The source of the lowering of pH observed in rainwater is frequently presented as simply the dissolution of acid gases. This is displayed, for example, here, which cites CO2, SO2 and NO2. Further, to quote:
The sulfuric and nitric acids formed from gaseous pollutants can easily make their way into the tiny cloud water droplets. These sulfuric acid droplets are one component of the summertime haze in the eastern U.S.
However, this educational source also cites an alternate explanation:
The benchmark of "natural rain" is 5.6. Acid precipitation in the range of 4.2-5.0 has been recorded in most of the Eastern United States and Canada. EPRI (Electric Power Research Institute)....
EPRI also contends that pH 5.6 may or may not be a valid reference point. It should not be considered the "background" or "natural" acidity of precipitation.
Even without man-made influences, there are natural sources of sulfur oxides, nitrogen oxides, and other species important to determining the precipitation acidity at any given time. Hence, trying to quantify man's contribution to the natural condition will never be possible, since the "natural background" condition cannot be known.
In the forest areas of Brazil at the headlands of the Amazon River, an area remote from civilization, the monthly average of 100 rain events in the 1960s ranged from pH 4.3 to pH 5.2, with the median value of pH 4.6 and one reading as low as pH 3.6.
To explain why the rainforest, not a normally cited source of pollutant or volcanic acid gases, is associated with a median pH of 4.6 requires a more complex explanation. Given the effect of sunlight in equatorial regions, I concur with the above comments by AirHuff on photochemical oxidation paths. I suggest the following source 'Participation of the Halogens in Photochemical Reactions in Natural and Treated Waters' by Yi Yang and Joseph J. Pignatello, available online. To quote, in parts:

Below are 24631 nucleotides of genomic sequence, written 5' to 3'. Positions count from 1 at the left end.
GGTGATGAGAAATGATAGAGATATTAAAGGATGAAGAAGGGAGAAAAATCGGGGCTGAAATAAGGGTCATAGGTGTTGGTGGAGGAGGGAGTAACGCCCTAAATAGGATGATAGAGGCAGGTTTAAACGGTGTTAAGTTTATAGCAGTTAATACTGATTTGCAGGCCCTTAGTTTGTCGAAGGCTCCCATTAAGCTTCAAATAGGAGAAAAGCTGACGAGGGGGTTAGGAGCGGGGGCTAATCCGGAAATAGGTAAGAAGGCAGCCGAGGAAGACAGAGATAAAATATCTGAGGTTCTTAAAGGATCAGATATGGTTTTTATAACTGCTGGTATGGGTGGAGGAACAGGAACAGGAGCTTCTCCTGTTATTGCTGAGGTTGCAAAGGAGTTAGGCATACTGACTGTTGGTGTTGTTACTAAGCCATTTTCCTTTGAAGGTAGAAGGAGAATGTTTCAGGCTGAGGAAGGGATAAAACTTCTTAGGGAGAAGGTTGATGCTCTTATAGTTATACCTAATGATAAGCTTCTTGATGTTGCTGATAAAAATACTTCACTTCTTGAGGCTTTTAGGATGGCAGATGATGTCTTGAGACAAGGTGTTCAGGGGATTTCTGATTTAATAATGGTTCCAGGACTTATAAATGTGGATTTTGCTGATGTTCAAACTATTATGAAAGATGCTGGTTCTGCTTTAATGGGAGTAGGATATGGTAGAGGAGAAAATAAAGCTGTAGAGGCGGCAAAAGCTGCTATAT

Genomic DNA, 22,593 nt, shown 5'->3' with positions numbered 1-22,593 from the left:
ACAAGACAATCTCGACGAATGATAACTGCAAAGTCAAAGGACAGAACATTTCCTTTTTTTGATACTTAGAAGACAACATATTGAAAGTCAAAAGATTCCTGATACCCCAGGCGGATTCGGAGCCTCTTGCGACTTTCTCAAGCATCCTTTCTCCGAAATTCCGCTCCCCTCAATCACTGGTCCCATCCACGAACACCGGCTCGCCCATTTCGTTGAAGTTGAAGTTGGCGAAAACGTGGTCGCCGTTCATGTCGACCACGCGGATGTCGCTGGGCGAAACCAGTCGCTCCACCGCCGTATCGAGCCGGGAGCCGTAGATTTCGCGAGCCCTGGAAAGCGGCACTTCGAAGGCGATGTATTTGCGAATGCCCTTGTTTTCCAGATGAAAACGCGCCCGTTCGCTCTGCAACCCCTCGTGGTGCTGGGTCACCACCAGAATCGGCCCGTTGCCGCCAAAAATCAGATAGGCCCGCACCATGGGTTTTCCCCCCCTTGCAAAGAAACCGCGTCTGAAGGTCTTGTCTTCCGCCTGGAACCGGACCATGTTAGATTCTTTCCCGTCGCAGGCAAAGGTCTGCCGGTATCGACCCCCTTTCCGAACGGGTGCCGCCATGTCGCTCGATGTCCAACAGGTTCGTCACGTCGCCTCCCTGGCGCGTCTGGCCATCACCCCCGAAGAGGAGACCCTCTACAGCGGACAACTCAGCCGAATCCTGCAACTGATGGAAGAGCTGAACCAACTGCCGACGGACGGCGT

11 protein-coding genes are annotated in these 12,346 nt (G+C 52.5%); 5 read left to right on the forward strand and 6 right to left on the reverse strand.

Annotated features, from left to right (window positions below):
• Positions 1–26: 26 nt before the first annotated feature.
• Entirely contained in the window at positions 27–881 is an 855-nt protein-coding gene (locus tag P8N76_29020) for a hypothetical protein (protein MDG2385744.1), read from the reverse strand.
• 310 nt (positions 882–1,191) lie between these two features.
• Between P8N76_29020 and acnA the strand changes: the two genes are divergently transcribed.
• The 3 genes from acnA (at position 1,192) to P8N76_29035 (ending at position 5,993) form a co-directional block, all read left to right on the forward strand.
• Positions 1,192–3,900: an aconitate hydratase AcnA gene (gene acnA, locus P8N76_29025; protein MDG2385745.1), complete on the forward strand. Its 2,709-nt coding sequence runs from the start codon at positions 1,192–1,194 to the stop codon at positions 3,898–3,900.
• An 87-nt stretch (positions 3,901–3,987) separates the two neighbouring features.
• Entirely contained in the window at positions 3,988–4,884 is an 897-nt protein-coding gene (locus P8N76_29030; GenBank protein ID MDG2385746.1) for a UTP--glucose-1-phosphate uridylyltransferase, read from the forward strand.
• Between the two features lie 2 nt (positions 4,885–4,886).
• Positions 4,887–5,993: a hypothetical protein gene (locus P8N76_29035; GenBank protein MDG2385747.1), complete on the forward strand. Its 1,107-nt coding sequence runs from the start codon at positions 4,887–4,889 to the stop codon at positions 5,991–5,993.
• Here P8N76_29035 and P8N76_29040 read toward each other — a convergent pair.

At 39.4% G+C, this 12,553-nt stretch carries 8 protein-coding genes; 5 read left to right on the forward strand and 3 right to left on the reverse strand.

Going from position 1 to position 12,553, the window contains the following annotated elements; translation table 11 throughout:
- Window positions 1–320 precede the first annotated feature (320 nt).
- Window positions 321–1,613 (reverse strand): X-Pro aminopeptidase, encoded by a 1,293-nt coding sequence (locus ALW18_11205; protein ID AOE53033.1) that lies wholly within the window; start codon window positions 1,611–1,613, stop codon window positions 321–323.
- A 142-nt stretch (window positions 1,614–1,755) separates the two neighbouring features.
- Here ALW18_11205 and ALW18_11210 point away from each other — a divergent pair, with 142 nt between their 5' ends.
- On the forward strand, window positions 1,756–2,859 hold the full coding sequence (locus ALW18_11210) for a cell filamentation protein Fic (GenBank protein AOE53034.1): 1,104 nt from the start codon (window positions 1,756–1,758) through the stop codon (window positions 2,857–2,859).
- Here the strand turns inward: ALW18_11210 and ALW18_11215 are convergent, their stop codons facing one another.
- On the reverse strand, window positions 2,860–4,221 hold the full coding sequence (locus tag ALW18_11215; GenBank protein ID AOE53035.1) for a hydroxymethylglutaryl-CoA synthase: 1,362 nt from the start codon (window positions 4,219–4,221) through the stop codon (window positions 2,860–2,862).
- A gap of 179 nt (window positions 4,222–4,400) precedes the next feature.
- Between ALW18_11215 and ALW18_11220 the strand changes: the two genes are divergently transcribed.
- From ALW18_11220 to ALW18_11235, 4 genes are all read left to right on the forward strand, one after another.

Abstract: Halide ions are ubiquitous in natural waters and wastewaters. Halogens play an important and complex role in environmental photochemical processes... While inert to solar wavelengths, halides can be converted into radical and non-radical reactive halogen species (RHS) by sensitized photolysis and by reactions with secondary reactive oxygen species (ROS) produced through sunlight-initiated reactions in water and atmospheric aerosols, such as hydroxyl radical, ozone, and nitrate radical. In photochemical advanced oxidation processes for water treatment, RHS can be generated by UV photolysis and by reactions of halides with hydroxyl radicals, sulfate radicals, ozone, and other ROS... Recent studies indicate that halides, or the RHS derived from them, affect the concentrations of photogenerated reactive oxygen species (ROS) and other reactive species; influence the photobleaching of dissolved natural organic matter (DOM); alter the rates and products of pollutant transformations; lead to covalent incorporation of halogen into small natural molecules, DOM, and pollutants; and give rise to certain halogen oxides of concern as water contaminants.
In the current context, aerosols rich in halide salts, transition metal oxides and photo-sensitive organic acids are likely also instrumental in understanding the mechanics of the pH effect.